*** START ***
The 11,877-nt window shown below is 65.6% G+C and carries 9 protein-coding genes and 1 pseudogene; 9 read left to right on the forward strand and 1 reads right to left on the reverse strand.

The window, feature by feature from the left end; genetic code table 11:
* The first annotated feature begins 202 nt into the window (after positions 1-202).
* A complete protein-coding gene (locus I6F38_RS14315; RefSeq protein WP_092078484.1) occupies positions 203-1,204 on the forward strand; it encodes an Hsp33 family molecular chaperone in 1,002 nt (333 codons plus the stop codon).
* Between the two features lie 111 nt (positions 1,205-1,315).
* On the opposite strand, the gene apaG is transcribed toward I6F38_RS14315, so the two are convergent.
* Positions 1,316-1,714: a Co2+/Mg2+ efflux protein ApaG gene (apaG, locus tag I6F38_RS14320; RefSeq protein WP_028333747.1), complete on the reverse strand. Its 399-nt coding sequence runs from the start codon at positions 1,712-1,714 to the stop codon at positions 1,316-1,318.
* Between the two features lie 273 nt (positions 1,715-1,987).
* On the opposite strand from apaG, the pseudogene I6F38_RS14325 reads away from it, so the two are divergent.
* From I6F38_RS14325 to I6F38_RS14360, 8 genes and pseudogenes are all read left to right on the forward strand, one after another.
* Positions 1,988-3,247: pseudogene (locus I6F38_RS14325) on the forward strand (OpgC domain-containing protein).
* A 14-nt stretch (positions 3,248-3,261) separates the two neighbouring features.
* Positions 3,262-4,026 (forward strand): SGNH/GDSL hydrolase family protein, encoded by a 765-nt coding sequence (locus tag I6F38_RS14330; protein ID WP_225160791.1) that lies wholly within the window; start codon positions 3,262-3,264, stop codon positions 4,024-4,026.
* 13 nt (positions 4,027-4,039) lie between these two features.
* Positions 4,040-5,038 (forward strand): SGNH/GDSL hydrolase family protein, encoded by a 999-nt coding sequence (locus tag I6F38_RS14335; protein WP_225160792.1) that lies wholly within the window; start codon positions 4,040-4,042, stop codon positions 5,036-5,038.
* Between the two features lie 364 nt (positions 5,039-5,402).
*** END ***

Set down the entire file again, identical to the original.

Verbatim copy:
The 11,877-nt window shown below is 65.6% G+C and carries 9 protein-coding genes and 1 pseudogene; 9 read left to right on the forward strand and 1 reads right to left on the reverse strand.

The window, feature by feature from the left end; genetic code table 11:
* The first annotated feature begins 202 nt into the window (after positions 1-202).
* A complete protein-coding gene (locus I6F38_RS14315; RefSeq protein WP_092078484.1) occupies positions 203-1,204 on the forward strand; it encodes an Hsp33 family molecular chaperone in 1,002 nt (333 codons plus the stop codon).
* Between the two features lie 111 nt (positions 1,205-1,315).
* On the opposite strand, the gene apaG is transcribed toward I6F38_RS14315, so the two are convergent.
* Positions 1,316-1,714: a Co2+/Mg2+ efflux protein ApaG gene (apaG, locus tag I6F38_RS14320; RefSeq protein WP_028333747.1), complete on the reverse strand. Its 399-nt coding sequence runs from the start codon at positions 1,712-1,714 to the stop codon at positions 1,316-1,318.
* Between the two features lie 273 nt (positions 1,715-1,987).
* On the opposite strand from apaG, the pseudogene I6F38_RS14325 reads away from it, so the two are divergent.
* From I6F38_RS14325 to I6F38_RS14360, 8 genes and pseudogenes are all read left to right on the forward strand, one after another.
* Positions 1,988-3,247: pseudogene (locus I6F38_RS14325) on the forward strand (OpgC domain-containing protein).
* A 14-nt stretch (positions 3,248-3,261) separates the two neighbouring features.
* Positions 3,262-4,026 (forward strand): SGNH/GDSL hydrolase family protein, encoded by a 765-nt coding sequence (locus tag I6F38_RS14330; protein ID WP_225160791.1) that lies wholly within the window; start codon positions 3,262-3,264, stop codon positions 4,024-4,026.
* 13 nt (positions 4,027-4,039) lie between these two features.
* Positions 4,040-5,038 (forward strand): SGNH/GDSL hydrolase family protein, encoded by a 999-nt coding sequence (locus tag I6F38_RS14335; protein WP_225160792.1) that lies wholly within the window; start codon positions 4,040-4,042, stop codon positions 5,036-5,038.
* Between the two features lie 364 nt (positions 5,039-5,402).